Saunders-Roe A.27 London
|FLYING BOAT||Virtual Aircraft Museum / United Kingdom / Saunders-Roe|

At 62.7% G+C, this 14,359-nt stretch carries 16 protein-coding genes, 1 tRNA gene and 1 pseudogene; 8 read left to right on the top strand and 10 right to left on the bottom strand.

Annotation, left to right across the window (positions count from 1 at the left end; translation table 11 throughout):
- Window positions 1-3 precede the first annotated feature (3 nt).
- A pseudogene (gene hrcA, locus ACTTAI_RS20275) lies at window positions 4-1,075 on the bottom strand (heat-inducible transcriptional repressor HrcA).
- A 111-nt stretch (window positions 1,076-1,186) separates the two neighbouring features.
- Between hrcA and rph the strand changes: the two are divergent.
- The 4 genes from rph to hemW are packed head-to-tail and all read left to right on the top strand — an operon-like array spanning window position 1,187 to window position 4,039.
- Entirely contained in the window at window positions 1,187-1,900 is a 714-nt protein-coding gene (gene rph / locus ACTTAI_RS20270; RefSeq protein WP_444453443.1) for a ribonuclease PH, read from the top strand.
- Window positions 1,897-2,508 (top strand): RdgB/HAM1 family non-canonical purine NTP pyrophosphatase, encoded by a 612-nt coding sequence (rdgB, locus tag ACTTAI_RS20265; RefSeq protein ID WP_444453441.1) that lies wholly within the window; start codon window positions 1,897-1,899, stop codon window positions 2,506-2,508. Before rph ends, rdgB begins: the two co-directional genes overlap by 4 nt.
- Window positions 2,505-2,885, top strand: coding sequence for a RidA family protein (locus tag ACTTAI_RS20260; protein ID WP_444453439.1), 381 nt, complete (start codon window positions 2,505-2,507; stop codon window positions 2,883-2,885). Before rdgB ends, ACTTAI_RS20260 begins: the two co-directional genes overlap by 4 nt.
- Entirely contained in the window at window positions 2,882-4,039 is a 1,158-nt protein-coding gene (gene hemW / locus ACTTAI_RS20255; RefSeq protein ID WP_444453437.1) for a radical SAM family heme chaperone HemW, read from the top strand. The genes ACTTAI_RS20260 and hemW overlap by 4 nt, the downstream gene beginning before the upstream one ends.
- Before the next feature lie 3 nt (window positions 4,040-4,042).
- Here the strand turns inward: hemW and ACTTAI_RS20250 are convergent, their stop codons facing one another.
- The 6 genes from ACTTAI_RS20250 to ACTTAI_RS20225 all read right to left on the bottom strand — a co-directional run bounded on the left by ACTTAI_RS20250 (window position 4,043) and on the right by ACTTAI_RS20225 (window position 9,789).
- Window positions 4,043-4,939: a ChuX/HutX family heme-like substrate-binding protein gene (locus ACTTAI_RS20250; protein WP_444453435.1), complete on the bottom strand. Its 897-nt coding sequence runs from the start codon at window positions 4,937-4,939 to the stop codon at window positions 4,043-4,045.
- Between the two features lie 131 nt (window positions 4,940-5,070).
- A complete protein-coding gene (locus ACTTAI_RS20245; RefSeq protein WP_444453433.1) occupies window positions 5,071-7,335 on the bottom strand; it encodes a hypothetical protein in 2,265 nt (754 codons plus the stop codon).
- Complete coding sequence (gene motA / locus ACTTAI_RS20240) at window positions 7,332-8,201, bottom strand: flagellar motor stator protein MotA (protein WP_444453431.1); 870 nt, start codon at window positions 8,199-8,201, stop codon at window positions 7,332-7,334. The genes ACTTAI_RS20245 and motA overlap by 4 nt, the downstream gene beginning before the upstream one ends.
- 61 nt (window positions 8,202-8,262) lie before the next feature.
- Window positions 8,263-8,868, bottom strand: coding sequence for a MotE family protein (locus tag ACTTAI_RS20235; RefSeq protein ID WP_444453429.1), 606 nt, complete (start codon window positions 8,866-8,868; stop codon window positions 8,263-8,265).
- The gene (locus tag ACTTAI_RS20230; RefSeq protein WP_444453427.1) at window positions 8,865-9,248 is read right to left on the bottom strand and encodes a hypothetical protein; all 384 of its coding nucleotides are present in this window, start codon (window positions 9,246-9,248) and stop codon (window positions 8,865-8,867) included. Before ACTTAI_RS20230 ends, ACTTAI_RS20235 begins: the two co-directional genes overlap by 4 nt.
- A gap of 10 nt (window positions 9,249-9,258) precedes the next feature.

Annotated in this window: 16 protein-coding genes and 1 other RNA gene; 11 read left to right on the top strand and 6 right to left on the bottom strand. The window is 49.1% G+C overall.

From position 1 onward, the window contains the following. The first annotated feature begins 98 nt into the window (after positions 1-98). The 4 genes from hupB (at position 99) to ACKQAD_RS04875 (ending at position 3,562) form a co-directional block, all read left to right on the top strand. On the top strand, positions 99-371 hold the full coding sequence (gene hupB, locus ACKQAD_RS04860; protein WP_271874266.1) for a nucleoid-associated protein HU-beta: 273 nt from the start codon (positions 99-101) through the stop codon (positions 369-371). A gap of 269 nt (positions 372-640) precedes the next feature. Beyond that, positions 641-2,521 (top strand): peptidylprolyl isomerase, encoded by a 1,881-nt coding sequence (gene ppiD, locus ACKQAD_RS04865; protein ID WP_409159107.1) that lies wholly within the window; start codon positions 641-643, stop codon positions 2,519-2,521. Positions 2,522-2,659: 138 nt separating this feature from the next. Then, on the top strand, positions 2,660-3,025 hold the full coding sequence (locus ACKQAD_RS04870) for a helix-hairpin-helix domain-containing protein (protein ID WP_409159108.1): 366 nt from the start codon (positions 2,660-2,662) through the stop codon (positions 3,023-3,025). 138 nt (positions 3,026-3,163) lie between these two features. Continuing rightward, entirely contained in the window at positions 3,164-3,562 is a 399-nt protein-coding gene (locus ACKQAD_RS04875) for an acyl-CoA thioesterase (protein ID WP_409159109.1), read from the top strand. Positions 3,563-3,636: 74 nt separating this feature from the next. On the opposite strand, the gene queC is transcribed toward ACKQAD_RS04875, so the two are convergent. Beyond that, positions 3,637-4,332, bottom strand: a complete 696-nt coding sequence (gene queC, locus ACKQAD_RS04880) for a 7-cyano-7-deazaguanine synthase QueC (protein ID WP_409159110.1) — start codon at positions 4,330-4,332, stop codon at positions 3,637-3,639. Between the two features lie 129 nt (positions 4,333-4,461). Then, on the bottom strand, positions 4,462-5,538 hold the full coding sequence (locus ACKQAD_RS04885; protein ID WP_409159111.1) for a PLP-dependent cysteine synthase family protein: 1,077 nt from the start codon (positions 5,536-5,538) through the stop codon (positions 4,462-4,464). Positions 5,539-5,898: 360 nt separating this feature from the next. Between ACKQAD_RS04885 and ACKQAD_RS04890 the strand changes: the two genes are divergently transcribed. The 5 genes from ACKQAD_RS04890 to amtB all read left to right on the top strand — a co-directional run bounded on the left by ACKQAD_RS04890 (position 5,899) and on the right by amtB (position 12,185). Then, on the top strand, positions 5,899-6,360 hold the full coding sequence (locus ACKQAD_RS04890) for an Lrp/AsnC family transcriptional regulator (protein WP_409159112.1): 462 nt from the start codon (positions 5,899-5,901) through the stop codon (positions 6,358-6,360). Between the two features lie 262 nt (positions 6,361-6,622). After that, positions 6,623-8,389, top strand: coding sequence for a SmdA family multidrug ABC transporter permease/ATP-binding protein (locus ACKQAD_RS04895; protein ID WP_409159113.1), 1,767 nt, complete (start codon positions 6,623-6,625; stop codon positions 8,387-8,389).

Reflecting the design concept of British flying-boats that had originated in the 1920s, the Sarņ London twinengine biplane was an all-metal aircraft with fabric-covered wings and tail, and a metal-skinned hull. The type served with RAF Coastal Command during the first two years of World War II. Designed to Air Ministry Specification R. 24/31, the prototype first flew in 1934 with two 559kW Bristol Pegasus III radiais, the engines being mounted on the top wing to be well clear of spray while taking off and landing; the prototype went on to serve for periods between 1934 and 1936 with Nos 209 and 210 Squadrons at Felixstowe and Gibraltar. Production deliveries started in March 1936 with Pegasus III engines, but from the eleventh aircraft the Pegasus X was fitted and the aircraft's designation changed to London Mk II, this variant equipping Nos 201 and 204 Squadrons in 1936 at Calshot and Mount Batten repectively. In 1937 they joined No. 202 Squadron at Kalafrana (Malta) and No. 228 Squadron at Pembroke Dock respectively. By the outbreak of war in September 1939 Londons still equipped No. 201 Squadron, then at Sullom Voe in the Shetland Islands, and No. 202 Squadron still at Gibraltar, while No. 240 Squadron had re-equipped with Londons in July 1939 and was stationed at Invergordon, These flyingboats carried out sea patrols over the North Sea and the Mediterranean, some aircraft being fitted with a large dorsal fuel tank to increase their range. Bombs, depth charges and (occasionally) mines up to a total weight of 907kg could be carried under the lower wing roots. Indeed, the old biplanes undertook a considerable share of the patrol work over the North Sea, keeping watch for the likely breakout into the Atlantic by German surface and submarine raiders as well as the return to German port by blockade runners. Gradually maritime reconnaissance aircraft such as the Lockheed Hudson came to assume these responsibilities while Short Sunderland flying-boats equipped the squadrons flying over the Atlantic and Mediterranean. The Londons were replaced on No. 201 Squadron in April 1940, followed two months later by those on No. 240 Squadron. Only No. 202 Squadron continued to fly Londons at Gibraltar until June 1941.